Take your time and circle the statues a couple if not more times. Take in the details of the carved facial expressions and the carefully orchestrated postures. Each has a story to tell and from every angle, the statues seem to utter different truths, revealing something slightly different about themselves. Hints of the artist’s reality, and their influence on and by society back then. Whether a foot is shot forward or the sculpture is standing erect and straight, or the shoulders are slanting just a bit. How the angle of the head tells a story, and the sculpted cloth draped over a shoulder, a chest armor closely following the outline of the torso. These are more than mere accidental details. Postures have a meaning, whether a statue is looking straight ahead or to the side.
I perceive that time slows down
But time does not come to a full stop. It continues relentlessly forward. As I behold the sculptures of people from millennia past, each is presented against a backdrop of historical events. Every stance of every sculpture beckons me to understand just a bit more, should I want to with the discretely placed information signs in each room of the exhibition. I do want to understand but at the same time it is overwhelming to know how much information lies hidden, and how much is not told with this selection of statues.
It is difficult not to become emotional in a place like the Glyptothek if one has the slightest interest in history and art. The building itself is architected so that the sheer scale of the place creates a sense of excitement for what is to come. Just like the hands of a clock, the exhibition in this museum turns clockwise. Just like time passes slower, so do I circle clockwise around the museum.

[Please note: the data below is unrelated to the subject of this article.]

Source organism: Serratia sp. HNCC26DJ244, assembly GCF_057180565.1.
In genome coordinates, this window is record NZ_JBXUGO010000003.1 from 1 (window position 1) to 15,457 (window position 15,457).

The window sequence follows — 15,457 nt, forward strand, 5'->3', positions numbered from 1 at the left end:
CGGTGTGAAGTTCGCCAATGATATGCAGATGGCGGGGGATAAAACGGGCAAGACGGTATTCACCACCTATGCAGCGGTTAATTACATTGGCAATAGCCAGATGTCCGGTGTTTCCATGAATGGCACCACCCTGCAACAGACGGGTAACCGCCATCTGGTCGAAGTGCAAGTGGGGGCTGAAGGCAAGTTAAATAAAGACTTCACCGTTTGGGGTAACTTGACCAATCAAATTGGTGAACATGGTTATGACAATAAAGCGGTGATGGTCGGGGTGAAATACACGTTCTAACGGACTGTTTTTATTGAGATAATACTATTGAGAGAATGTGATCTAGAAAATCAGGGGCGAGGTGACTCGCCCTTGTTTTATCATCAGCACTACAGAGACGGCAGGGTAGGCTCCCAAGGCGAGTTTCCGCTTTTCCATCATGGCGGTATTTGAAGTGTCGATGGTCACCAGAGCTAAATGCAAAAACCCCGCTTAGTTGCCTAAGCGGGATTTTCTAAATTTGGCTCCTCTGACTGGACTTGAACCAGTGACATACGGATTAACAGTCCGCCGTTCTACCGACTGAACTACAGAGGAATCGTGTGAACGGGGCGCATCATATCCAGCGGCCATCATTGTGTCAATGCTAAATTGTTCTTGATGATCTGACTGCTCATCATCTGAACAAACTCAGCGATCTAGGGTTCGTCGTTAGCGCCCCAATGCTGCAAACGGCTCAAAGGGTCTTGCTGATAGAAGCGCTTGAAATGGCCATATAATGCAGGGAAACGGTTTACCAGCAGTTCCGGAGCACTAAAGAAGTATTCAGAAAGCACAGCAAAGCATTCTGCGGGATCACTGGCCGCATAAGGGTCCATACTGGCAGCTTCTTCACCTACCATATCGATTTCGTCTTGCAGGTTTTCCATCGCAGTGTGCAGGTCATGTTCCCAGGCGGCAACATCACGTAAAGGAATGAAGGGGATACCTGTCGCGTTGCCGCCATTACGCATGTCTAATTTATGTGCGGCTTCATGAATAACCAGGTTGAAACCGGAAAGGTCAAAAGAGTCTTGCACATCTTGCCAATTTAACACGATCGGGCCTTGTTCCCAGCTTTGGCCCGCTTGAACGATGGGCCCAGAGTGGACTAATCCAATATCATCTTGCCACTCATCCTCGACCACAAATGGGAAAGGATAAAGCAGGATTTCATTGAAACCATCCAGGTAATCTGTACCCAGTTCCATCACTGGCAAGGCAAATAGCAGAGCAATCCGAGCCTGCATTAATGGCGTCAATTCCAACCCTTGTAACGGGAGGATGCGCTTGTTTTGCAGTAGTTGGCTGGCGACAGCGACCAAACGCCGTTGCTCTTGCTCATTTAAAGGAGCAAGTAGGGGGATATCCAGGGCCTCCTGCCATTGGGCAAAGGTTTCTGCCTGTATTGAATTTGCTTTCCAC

Among art and art students
The scratching sounds of the pencils do not stop. Students are seated on footstools in front of statues, sketching their view of the ancient art in front of them. They pull me back to reality and I am careful not to linger too long in front of them, not to obstruct their view. The occasional student will walk between statues and sit down again to sketch. I watch. I switch between watching the sculptures from different angles to throwing glances at the hunched-over students. I listen to the sounds of pencils scratching away at the paper, as they capture a visual representation of sculptures by minds in our time. The scratching sounds are those of attempts to depict artists’ views of humans more than a thousand years ago, molded in rock for our entertainment to look at. The fact that the low sounds of scratching pencils on paper can be heard in a place like this is a mighty impressive experience.
+1000 years expressed with art
The Archaic period in Greece per definition begins around 800 BC according to one agreed timeline by scholars. The Roman era ends in 550 AD. So this Neoclassical building houses glimpses, and selections, of some 900 years of human art. There is no full picture of everything ancient in the Glyptothek. But that is not necessary. The exhibitions as a whole form a piece of art themselves, set in a building that was once made completely out of marble and designed in the classical Greek-Italian style. The portico is Ionic and the walls are set with 18 original sculptures from Greek and Roman times. If that is not a silent welcome to any passer-by who likes art, then the same would be hard to please. As I force myself to leave to fully let the impressions of the sculptures and of the building itself sink in, I know that this may very well be a highlight for many road trips to come, and for countless travelers. I leave the museum, time again speeding up to the normal tick tock which we are all bound by in our everyday lives. But as I look back at the Glyptothek and the sculptures, I would like to believe that time will slow down with the same enjoyable effect for other visitors as they dream away in the corridors of the Glyptothek. The door close behind me and 18 sculptures are frozen solemnly on the building’s exterior beckoning for others to visit.
Paul-Christian Markovski, for EuropeZigZag.com.